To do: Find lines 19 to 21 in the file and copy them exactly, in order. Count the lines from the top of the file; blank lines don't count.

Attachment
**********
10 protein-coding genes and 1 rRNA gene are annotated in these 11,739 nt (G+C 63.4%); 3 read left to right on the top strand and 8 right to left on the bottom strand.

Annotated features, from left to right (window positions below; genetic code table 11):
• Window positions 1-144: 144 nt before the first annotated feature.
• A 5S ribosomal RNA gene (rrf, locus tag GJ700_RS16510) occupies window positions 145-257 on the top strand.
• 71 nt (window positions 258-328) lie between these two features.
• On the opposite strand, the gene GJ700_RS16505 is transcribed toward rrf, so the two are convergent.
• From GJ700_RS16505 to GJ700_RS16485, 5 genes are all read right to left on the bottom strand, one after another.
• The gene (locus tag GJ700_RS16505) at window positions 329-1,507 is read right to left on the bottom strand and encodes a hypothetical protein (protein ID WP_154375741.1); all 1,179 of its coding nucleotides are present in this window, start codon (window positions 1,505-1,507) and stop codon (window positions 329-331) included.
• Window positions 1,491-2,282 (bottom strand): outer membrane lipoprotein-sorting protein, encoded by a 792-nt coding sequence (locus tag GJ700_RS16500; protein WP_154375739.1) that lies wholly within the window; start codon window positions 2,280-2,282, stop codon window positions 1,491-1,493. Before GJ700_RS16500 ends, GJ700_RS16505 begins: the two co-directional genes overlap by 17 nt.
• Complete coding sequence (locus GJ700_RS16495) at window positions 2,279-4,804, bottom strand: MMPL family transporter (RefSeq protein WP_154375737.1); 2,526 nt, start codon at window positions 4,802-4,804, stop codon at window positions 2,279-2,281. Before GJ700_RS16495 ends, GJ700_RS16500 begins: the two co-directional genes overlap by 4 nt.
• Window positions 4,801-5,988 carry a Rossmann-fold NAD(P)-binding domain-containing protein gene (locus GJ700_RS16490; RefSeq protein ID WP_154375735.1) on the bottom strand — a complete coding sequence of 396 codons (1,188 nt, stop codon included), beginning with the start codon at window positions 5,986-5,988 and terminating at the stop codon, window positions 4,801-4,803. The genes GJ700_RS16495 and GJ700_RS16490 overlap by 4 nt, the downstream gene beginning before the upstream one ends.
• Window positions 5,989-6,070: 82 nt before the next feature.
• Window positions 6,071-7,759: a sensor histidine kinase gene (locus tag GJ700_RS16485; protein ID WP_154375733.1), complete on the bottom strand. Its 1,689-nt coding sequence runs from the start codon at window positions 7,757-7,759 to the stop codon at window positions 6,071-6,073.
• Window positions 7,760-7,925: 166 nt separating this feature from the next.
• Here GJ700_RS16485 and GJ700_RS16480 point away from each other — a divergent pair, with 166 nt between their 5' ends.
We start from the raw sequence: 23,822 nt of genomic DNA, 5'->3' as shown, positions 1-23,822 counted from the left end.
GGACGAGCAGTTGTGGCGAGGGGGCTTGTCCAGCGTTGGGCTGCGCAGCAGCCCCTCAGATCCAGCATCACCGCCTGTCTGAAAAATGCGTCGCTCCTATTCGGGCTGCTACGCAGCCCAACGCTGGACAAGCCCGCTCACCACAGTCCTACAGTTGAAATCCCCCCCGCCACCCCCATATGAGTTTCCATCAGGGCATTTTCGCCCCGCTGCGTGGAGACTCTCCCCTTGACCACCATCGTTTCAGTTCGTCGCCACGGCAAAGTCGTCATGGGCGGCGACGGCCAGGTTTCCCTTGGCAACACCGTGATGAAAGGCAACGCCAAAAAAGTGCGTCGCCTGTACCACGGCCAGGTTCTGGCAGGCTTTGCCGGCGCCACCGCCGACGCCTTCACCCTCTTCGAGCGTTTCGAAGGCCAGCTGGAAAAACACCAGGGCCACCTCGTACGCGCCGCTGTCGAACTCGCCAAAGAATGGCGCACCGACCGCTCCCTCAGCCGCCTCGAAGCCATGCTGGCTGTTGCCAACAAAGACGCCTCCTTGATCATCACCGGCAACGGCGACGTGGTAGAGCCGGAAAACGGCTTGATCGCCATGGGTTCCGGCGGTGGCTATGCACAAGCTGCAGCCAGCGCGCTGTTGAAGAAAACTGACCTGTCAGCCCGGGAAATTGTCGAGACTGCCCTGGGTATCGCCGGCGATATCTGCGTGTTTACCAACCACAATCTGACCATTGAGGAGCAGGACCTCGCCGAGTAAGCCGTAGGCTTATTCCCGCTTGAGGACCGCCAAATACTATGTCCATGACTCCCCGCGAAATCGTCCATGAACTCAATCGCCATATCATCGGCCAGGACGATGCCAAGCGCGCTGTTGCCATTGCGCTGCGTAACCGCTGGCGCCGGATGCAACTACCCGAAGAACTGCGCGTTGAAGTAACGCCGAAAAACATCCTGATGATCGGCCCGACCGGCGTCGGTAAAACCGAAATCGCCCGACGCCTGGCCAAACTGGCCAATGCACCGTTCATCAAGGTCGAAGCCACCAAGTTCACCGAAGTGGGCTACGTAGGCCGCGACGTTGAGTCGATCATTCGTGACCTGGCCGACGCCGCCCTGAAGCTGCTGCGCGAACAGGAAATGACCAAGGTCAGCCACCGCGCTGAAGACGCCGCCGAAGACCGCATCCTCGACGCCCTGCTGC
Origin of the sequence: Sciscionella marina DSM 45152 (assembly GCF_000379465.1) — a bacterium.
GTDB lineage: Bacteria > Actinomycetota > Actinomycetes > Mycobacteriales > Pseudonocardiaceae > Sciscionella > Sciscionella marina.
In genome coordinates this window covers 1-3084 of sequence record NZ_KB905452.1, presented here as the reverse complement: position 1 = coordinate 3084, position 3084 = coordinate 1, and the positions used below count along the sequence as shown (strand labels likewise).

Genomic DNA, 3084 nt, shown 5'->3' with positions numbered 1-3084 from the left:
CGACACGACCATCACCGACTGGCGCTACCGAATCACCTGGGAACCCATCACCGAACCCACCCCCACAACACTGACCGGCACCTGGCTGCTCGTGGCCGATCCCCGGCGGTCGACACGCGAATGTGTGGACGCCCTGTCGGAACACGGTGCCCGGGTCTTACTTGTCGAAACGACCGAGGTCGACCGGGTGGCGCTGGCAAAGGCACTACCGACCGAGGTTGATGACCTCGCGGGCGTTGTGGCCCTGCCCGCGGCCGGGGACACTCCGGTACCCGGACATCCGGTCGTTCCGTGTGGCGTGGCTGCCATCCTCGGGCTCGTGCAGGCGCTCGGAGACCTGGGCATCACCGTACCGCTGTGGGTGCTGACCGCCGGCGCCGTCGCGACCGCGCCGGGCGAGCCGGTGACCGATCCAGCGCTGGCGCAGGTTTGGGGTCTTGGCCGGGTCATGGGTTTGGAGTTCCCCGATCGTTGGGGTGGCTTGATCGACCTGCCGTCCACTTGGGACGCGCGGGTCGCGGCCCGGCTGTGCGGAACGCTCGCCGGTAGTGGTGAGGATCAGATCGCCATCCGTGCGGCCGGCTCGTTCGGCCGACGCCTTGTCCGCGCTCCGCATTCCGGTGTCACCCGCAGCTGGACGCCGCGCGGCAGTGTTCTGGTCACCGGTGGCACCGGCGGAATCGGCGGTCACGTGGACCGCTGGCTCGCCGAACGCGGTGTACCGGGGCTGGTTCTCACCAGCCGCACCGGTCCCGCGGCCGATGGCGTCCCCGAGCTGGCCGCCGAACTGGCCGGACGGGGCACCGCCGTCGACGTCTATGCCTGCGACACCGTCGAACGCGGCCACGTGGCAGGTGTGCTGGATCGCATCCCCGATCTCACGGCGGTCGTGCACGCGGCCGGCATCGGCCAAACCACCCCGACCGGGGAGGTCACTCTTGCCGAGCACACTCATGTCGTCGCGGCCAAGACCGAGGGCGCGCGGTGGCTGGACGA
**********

GTDB lineage: Bacteria > Actinomycetota > Actinomycetes > Mycobacteriales > Pseudonocardiaceae > Sciscionella > Sciscionella marina.
In genome coordinates this window covers 1-3084 of sequence record NZ_KB905452.1, presented here as the reverse complement: position 1 = coordinate 3084, position 3084 = coordinate 1, and the positions used below count along the sequence as shown (strand labels likewise).

Genomic DNA, 3084 nt, shown 5'->3' with positions numbered 1-3084 from the left: